- You do not always know what goes on behind closed doors. Be unassuming and considerate to others, especially when you do not know them well. Though sometimes the words that come out of your mouth are not deemed offensive or sensitive to you, it may well be to someone else in your nearby surroundings. This is not always easy and you won’t always be able to avoid hurting someone else with your words, but it is something to keep in mind when you spend time with people who are new to you.
- Look out for one another. I have observed that one of the cardinal values that is shared among students and alumni at Queen’s is our sense of responsibility for each other. Our student pubs and non-academic discipline systems are emblematic of this shared responsibility that has been upheld for over a century. If you have had any interaction with our alumni population you probably have stories of your own where they offered to help you in some way or another. I implore you to keep this value dear to your heart. Whenever you come across a fellow Queen’s grad in your travels, reminisce and see if you can offer them support or a place to stay.
Keep those words of wisdom in mind. Your life and the life of others will surely be enhanced as a result of this. I ought to bring this piece to a close and let you go on your merry way. Before I do finish writing, indulge me once more in a personal reflection on the last few years.
I chose to apply to and accept Queen’s as my university for two reasons:
- To be a peer of phenomenally intelligent and well-rounded individuals with a common goal to learn and aspire to greatness.
- The selection process was unique and provided me with comfort in knowing that I would, in fact, find the most amazing people here at Queen’s.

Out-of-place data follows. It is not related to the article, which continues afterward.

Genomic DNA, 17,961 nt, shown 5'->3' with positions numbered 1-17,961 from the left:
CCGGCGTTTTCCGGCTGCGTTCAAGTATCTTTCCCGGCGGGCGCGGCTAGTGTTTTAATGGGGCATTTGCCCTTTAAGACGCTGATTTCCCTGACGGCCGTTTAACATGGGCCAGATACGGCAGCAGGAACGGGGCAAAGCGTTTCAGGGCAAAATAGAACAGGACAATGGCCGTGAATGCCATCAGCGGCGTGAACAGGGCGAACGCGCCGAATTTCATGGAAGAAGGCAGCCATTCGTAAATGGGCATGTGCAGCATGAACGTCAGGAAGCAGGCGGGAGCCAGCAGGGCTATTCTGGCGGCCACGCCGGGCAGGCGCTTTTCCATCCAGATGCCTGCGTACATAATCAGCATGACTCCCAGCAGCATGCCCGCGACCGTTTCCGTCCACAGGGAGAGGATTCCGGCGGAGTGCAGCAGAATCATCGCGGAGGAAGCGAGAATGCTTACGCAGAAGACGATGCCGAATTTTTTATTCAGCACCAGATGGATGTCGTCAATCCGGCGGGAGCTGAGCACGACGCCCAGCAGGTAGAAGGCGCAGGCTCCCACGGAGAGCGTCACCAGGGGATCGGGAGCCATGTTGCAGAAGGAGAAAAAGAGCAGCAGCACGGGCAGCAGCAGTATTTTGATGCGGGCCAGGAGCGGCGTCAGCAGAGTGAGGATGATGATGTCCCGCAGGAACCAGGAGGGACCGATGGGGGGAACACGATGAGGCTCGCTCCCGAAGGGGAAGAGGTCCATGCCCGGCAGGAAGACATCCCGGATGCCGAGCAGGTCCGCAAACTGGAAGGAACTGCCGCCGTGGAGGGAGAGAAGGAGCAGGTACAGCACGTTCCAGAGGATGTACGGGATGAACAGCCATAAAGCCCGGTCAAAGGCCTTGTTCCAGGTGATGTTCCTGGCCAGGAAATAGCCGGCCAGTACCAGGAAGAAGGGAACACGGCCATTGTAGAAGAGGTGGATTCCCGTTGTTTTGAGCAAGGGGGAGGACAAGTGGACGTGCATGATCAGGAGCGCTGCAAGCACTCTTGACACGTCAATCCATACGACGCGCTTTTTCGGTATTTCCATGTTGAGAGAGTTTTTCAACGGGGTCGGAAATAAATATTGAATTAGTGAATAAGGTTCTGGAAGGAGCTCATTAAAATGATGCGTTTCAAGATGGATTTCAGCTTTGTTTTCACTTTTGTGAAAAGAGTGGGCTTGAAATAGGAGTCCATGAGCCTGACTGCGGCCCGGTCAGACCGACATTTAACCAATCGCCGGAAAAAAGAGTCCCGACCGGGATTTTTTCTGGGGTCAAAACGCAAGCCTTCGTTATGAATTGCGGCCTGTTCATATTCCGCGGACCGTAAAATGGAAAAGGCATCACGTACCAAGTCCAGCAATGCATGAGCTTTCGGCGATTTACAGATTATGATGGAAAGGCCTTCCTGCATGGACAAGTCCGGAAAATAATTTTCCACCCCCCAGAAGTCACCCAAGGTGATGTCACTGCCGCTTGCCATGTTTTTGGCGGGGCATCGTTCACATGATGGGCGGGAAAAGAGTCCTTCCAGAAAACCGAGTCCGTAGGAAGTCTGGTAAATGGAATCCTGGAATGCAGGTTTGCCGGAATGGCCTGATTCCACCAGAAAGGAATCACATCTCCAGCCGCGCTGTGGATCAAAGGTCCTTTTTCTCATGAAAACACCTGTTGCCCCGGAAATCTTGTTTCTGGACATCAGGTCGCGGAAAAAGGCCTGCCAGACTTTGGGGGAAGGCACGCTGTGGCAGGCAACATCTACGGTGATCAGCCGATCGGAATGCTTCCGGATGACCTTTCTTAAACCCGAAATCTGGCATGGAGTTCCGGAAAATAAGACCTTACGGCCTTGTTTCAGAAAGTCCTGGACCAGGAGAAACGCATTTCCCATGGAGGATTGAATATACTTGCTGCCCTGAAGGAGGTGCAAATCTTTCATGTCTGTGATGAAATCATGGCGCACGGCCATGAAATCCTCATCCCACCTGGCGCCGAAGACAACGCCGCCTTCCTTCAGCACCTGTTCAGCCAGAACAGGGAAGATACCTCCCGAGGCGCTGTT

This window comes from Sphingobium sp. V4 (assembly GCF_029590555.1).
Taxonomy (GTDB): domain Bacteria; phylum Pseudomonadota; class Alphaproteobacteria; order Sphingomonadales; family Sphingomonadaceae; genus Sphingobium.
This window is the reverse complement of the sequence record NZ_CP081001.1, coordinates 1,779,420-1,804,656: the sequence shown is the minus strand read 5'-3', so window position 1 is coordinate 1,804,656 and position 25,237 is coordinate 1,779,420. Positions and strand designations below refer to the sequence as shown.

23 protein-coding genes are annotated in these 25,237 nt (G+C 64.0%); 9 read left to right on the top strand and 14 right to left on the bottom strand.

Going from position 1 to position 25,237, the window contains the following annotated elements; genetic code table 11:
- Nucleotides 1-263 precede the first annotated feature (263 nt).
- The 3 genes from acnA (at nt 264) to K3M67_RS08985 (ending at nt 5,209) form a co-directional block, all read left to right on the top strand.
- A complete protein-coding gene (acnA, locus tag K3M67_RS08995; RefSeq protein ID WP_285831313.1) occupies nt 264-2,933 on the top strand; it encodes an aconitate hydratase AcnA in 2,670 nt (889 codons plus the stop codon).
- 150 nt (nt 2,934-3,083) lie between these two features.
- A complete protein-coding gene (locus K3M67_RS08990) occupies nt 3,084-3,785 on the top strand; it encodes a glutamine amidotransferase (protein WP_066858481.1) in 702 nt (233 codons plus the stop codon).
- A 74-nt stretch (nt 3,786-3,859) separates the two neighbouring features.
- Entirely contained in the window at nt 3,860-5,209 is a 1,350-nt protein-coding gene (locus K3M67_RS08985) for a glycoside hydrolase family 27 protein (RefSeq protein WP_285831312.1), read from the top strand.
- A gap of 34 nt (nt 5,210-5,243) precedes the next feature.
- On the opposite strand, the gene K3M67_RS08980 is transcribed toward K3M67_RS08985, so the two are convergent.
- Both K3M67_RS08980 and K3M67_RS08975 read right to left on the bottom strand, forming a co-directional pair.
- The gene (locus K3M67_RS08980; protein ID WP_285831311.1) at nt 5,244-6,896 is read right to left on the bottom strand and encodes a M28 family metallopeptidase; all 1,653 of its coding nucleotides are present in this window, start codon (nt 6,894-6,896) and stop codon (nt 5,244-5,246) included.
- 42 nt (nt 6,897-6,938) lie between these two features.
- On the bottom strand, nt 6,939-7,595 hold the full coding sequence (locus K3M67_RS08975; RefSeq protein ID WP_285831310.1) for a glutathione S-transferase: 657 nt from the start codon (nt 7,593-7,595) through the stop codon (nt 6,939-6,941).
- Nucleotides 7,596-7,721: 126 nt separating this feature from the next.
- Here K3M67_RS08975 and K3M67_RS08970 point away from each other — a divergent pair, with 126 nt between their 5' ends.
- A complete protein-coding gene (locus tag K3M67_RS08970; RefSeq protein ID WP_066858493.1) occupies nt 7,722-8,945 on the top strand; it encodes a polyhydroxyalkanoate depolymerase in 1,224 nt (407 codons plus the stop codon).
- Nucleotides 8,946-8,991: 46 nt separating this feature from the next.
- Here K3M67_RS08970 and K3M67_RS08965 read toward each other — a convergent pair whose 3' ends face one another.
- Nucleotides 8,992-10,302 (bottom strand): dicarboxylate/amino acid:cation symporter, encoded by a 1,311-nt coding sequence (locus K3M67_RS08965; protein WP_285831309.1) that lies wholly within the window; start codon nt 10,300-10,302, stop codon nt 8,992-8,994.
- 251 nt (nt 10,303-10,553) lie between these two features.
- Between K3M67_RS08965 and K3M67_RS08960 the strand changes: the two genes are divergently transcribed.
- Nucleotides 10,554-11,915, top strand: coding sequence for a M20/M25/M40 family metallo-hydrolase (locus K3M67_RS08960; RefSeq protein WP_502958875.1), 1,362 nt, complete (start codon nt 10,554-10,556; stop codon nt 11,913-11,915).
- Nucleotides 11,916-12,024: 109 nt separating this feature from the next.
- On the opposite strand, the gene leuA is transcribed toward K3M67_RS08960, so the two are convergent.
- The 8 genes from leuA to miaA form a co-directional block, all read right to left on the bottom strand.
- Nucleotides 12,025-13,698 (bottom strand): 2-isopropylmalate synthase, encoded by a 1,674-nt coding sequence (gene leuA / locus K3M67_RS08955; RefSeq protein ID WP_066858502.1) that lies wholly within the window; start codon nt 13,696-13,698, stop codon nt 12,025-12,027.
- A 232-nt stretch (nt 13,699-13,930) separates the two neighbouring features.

Perhaps, it is for these two reasons that I have spent four years seeking to get to know so many of you and have found sincere joy through this. My Queen’s experience has been defined by the people I have met and come to know as my friends and family. This may be why I have been dreading the arrival of June 3rd and the subsequent days of convocation ceremonies. I am afraid that I am not ready to say goodbye to all of you, but I am more than prepared to say congratulations and thank you.
Let me end with what you will likely hear at your ceremony:
A good friend of mine once said that “as Queen’s students, we must earn our history.” Reflect for a moment, on the rich and full history of Queen’s that you have been hearing about since you picked up that viewbook a few years ago. This is an institution that has a prominent reputation built on its people. Your stories of Queen’s are not just your own, they are now a piece of this place and in the hearts of fellow graduates and friends.
When you leave campus on your day of Convocation, may you know that you have earned your history. Every minute, hour, and day you spent on this campus partaking in the various extracurricular activities, fulfilling academic responsibilities, participating in varsity athletics, and/or engaging in social matters. This has all contributed greatly to the invaluable community aspect of the Queen’s Experience.
Congratulations and thank you.
Princeps Servusque Es,
Be a leader and a servant.